Townlands preceded with a * are transcriptions that could not be matched to a current townland.Please bear with us as page loading may be a bit slow due to the number of records. This data is best viewed on a desktop with a big screen.
1836 Name Book records for the townlands of 9 parishes first published in The Heart of Breifne.
The preparation of the six inch to one mile scale maps of the entire island of Ireland, which was conducted by The Ordnance Survey of Ireland between 1824 and 1846, required the naming of townlands, geographical features, prominent buildings and landmarks. The renowned Irish scholar, John O’Donovan, was given the task of ascertaining accurately the old Irish names of the townlands, their translation and making recommendations for the final English version to be used in the printed maps. This he did with great skill and attention to detail. He visited Cavan in 1836 and his travels are recorded in his Ordnance Survey Letters which were reports and requests written to the OS headquarters in the Phoenix Park. The orthography section of the Name Books include the received name, the final agreed name and translations as well as other versions which were encountered. The final section of the field name books under the headings ‘Situation’ and ‘Descriptive Remarks’ typically provide details on the exact location and description of boundaries along with notes on soils, farming practices, leases and rents, prominent buildings, employment and landlord names. Here we reproduce, courtesy of Anna Sexton editor of The Heart of Breifne, the summarised Descriptive Remarks which were transcribed by Liam O’Ceallaigh and published over the years 1979-1987. The nine parishes covered are: Bailieborough, Castlerahan, Crosserlough, Denn, Killinkere, Knockbride, Lavey, Munterconnaught and Shercock.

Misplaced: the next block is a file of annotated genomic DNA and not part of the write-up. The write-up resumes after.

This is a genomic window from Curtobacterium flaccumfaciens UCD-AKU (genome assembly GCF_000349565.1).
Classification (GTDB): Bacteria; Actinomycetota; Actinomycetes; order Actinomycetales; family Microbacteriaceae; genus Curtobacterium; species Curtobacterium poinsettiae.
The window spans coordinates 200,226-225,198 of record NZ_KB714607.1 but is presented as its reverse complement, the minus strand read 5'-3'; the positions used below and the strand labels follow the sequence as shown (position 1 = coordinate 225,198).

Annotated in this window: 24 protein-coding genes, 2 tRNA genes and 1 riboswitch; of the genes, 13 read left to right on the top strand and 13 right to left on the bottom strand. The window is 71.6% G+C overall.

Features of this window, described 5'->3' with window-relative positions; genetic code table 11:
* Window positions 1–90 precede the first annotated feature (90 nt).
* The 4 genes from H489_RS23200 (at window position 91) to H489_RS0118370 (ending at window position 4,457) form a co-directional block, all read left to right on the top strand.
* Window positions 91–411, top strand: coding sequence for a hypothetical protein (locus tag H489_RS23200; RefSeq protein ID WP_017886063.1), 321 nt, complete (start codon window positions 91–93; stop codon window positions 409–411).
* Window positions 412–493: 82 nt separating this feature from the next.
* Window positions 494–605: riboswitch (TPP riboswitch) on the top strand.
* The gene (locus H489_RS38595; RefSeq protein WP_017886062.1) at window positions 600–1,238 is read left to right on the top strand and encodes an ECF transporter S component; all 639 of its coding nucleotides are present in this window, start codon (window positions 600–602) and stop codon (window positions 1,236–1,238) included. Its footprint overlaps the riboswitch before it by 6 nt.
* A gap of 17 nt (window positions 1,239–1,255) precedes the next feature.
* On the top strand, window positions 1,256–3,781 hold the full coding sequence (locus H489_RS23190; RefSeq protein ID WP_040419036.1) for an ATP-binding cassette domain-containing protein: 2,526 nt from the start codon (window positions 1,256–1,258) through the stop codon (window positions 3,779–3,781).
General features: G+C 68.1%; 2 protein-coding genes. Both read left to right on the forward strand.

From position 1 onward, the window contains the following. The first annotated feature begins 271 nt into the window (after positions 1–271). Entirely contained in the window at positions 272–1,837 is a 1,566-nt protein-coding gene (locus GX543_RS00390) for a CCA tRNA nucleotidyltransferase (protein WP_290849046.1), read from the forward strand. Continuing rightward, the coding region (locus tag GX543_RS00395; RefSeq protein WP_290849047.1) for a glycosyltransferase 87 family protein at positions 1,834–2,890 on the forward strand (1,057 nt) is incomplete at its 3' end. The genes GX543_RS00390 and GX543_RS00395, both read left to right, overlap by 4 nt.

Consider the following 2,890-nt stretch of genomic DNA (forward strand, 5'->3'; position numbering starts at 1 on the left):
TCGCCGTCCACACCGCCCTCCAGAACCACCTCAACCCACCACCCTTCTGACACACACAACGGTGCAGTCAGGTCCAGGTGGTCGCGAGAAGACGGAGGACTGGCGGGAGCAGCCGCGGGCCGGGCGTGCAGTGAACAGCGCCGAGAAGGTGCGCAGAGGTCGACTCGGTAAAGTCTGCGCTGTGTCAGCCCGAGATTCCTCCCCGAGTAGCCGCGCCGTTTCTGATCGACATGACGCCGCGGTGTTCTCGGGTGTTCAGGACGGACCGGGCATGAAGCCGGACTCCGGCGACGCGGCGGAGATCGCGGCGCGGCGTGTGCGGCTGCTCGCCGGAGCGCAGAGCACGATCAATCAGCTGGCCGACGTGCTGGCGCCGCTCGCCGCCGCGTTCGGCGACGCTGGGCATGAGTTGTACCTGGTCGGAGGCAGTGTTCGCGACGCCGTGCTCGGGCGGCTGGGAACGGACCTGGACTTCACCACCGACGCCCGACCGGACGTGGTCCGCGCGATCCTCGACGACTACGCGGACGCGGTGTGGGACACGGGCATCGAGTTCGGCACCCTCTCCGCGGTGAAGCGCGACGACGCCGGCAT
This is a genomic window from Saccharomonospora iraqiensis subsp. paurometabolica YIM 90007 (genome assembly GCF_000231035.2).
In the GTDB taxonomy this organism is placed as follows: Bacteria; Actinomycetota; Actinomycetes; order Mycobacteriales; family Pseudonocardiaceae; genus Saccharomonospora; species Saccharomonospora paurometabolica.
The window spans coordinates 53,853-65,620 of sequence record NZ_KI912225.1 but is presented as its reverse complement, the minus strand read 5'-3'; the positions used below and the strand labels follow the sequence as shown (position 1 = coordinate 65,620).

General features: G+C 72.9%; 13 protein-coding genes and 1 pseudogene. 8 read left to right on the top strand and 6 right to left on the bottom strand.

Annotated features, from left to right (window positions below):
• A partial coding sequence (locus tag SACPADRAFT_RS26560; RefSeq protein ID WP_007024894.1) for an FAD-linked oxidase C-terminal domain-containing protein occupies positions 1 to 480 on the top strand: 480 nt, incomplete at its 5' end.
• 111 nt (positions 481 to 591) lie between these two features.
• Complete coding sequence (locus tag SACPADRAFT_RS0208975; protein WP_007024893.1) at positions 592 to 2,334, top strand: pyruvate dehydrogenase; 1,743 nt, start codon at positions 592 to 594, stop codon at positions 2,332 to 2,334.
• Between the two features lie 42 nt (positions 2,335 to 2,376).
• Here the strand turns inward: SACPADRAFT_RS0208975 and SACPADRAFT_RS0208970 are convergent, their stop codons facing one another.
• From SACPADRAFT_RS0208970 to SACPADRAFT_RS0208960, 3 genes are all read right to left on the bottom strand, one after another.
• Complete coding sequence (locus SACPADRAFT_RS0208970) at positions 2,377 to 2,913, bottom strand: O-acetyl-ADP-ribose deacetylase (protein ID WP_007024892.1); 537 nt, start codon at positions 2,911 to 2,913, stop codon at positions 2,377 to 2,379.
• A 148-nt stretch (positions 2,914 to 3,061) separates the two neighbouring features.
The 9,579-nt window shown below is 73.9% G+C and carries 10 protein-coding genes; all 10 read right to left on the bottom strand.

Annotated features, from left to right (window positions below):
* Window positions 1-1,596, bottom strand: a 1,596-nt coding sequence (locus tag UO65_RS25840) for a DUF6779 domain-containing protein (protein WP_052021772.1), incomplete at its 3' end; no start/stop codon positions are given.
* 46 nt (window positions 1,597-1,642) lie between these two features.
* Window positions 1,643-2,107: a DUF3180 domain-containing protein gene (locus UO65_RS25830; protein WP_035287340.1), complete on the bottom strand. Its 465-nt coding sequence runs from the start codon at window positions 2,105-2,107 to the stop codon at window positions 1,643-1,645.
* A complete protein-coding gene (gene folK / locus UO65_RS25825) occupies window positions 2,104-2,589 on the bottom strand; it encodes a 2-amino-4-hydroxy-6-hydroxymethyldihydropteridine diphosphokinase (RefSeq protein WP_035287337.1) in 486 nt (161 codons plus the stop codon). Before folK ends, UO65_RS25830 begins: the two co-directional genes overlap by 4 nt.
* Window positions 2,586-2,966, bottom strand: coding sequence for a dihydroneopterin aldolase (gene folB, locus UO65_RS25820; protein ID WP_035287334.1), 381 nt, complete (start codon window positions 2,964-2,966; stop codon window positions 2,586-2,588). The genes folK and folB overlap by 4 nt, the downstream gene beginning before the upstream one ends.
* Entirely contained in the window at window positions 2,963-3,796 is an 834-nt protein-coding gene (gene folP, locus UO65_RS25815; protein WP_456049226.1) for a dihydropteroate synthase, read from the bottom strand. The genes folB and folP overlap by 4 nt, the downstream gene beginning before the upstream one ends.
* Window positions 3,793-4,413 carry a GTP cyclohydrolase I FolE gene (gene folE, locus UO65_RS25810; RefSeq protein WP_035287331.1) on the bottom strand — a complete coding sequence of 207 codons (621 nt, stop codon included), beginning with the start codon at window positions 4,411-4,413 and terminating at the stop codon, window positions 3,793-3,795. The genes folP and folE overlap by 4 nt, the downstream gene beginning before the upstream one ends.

The primary valuation of Ireland, or Griffith’s Valuation, which was carried out between 1848 and 1864, to determine liability to pay the Poor rate (a tax for the support of the poor within each Poor Law Union) provides detailed information on where people lived and the property they possessed.